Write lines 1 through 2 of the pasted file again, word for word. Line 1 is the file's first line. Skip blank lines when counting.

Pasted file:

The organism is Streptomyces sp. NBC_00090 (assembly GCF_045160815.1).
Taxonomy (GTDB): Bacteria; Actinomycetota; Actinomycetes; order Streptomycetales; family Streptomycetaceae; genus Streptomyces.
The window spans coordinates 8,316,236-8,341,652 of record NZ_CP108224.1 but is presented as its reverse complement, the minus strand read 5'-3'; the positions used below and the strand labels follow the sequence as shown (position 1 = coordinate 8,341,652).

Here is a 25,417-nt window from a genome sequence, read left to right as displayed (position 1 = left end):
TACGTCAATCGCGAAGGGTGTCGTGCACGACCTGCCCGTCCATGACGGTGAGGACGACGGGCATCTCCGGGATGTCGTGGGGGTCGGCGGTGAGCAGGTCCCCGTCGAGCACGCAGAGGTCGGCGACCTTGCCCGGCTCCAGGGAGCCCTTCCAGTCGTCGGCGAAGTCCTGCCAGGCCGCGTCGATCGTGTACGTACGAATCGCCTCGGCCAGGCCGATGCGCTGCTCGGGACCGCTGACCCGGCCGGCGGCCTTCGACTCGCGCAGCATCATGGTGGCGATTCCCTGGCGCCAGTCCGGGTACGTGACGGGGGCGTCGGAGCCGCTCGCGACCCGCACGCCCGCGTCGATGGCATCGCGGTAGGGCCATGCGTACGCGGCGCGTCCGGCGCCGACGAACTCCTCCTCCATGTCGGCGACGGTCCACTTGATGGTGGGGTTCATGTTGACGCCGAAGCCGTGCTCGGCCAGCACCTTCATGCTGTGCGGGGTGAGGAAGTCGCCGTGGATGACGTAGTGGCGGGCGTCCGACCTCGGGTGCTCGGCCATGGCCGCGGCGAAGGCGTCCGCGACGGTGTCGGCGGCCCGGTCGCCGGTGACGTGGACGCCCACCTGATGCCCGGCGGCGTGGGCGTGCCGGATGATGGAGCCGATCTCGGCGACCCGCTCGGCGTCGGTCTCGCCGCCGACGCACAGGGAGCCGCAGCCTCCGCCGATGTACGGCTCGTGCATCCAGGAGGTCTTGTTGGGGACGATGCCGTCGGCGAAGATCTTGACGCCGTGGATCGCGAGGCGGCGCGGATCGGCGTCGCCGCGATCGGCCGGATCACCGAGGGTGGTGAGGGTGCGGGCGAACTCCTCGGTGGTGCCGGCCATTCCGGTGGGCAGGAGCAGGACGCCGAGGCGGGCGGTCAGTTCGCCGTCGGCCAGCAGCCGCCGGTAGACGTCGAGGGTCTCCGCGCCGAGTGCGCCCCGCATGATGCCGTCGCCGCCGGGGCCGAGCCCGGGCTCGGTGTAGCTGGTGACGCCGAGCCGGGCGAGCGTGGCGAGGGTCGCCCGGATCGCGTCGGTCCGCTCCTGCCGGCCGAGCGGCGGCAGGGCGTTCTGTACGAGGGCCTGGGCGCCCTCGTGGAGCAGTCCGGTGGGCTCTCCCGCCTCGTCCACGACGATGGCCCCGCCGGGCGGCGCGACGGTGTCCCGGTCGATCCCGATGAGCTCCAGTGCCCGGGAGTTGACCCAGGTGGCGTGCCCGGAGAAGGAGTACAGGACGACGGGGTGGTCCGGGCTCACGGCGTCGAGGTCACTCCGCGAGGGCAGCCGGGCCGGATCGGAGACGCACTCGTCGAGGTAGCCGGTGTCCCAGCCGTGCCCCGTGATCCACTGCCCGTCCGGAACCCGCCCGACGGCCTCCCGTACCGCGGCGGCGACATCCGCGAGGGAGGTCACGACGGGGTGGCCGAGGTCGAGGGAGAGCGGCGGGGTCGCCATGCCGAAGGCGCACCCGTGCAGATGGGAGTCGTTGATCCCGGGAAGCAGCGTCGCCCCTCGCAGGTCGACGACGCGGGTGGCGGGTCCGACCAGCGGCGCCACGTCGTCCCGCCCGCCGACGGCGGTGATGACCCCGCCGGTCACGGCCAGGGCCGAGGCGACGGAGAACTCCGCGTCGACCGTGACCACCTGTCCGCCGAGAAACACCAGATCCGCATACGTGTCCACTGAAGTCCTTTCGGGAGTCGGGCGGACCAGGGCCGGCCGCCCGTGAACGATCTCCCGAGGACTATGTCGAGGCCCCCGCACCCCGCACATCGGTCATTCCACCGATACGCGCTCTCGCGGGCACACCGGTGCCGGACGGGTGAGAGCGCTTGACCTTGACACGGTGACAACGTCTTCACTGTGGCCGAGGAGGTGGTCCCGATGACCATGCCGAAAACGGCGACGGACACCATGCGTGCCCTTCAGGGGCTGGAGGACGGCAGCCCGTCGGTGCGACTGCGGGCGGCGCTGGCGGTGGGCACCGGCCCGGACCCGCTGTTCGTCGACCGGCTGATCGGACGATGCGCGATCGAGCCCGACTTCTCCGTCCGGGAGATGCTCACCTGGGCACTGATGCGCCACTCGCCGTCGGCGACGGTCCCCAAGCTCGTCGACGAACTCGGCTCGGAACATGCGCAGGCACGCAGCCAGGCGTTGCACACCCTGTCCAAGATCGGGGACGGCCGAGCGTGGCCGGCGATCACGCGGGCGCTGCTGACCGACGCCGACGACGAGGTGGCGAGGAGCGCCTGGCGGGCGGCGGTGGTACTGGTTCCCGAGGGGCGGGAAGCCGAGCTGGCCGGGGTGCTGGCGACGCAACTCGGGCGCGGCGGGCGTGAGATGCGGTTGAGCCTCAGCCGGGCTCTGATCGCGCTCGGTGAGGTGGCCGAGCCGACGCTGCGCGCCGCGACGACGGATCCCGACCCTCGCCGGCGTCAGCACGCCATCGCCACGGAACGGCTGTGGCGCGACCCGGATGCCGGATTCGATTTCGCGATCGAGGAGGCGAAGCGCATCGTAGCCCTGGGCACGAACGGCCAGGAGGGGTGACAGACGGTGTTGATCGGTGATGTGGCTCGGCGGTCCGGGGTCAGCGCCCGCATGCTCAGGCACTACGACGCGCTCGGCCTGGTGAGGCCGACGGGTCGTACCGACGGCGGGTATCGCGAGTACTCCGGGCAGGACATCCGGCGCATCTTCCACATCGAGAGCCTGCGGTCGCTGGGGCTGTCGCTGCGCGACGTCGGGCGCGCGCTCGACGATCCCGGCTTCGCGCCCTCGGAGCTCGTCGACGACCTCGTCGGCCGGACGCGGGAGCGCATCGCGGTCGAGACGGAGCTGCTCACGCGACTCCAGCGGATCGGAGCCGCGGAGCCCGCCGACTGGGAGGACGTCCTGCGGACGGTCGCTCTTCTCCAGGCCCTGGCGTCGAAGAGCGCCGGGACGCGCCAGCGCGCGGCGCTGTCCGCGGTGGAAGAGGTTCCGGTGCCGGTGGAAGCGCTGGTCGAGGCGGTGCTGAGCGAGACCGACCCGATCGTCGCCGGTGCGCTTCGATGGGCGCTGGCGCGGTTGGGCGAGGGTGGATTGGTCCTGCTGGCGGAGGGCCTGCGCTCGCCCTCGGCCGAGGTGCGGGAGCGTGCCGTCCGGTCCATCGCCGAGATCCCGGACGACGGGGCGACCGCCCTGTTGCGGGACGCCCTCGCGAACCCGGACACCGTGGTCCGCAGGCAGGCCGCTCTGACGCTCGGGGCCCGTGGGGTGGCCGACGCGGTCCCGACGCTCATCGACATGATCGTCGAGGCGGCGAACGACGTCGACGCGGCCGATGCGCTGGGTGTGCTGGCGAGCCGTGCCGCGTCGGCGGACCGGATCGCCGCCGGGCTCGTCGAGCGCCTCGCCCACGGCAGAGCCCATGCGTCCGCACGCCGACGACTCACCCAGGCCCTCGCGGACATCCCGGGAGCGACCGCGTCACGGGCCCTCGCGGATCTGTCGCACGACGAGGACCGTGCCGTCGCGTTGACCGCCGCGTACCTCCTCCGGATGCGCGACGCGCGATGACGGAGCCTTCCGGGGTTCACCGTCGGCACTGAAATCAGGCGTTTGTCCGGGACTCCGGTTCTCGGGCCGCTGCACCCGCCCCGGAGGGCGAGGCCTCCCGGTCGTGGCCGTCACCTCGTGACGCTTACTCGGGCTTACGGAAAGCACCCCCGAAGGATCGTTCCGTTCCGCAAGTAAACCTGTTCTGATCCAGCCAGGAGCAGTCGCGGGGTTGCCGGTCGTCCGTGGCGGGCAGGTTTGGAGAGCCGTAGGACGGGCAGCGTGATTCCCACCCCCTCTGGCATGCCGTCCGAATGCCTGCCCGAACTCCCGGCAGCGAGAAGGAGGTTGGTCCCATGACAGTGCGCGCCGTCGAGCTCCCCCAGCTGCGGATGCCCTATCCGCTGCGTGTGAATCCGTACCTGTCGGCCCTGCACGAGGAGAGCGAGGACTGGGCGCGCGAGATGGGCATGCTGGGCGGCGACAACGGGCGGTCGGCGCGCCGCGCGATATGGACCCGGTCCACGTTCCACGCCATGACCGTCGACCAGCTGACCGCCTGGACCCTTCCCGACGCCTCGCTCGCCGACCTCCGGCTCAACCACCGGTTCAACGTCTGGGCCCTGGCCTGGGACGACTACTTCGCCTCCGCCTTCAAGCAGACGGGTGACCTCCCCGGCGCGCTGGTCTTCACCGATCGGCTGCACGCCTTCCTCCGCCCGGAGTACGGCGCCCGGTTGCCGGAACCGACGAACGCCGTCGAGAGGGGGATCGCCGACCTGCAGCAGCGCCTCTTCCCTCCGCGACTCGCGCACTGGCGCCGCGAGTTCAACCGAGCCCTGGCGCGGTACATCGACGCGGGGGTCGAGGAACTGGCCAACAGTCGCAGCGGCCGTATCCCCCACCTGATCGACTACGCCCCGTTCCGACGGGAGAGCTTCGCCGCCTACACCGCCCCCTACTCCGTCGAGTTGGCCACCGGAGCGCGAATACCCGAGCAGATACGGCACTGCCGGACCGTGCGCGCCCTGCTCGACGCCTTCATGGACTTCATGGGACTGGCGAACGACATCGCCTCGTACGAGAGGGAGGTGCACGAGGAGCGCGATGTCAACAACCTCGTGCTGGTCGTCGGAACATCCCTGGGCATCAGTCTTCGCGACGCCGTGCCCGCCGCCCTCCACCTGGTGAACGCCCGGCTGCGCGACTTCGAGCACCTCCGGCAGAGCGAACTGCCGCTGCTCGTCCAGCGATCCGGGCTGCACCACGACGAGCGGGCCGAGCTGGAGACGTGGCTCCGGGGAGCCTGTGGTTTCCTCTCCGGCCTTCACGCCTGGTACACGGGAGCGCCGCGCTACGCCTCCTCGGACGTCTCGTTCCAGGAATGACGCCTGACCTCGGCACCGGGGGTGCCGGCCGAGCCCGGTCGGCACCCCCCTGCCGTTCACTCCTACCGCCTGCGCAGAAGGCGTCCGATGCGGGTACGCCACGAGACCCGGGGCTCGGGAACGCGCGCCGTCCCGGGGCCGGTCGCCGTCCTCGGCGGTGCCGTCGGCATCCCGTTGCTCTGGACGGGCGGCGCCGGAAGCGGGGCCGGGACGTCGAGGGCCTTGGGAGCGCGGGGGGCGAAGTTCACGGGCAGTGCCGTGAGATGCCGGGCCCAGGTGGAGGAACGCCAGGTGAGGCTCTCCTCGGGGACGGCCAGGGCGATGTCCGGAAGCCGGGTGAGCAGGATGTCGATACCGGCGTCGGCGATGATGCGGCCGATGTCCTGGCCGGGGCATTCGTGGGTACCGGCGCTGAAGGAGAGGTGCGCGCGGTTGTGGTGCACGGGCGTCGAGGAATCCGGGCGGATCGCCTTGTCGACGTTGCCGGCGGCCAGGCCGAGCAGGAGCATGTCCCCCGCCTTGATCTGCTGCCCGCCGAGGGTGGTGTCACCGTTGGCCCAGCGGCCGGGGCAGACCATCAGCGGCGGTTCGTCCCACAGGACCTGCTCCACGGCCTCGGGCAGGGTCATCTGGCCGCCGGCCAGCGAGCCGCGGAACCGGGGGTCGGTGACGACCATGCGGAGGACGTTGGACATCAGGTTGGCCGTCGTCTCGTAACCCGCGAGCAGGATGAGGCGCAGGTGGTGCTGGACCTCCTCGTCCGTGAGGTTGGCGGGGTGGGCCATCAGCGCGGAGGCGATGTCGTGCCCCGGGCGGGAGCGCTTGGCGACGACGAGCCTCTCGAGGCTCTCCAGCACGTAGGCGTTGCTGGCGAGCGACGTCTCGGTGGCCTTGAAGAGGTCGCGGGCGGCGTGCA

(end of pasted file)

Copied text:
The organism is Streptomyces sp. NBC_00090 (assembly GCF_045160815.1).
Taxonomy (GTDB): Bacteria; Actinomycetota; Actinomycetes; order Streptomycetales; family Streptomycetaceae; genus Streptomyces.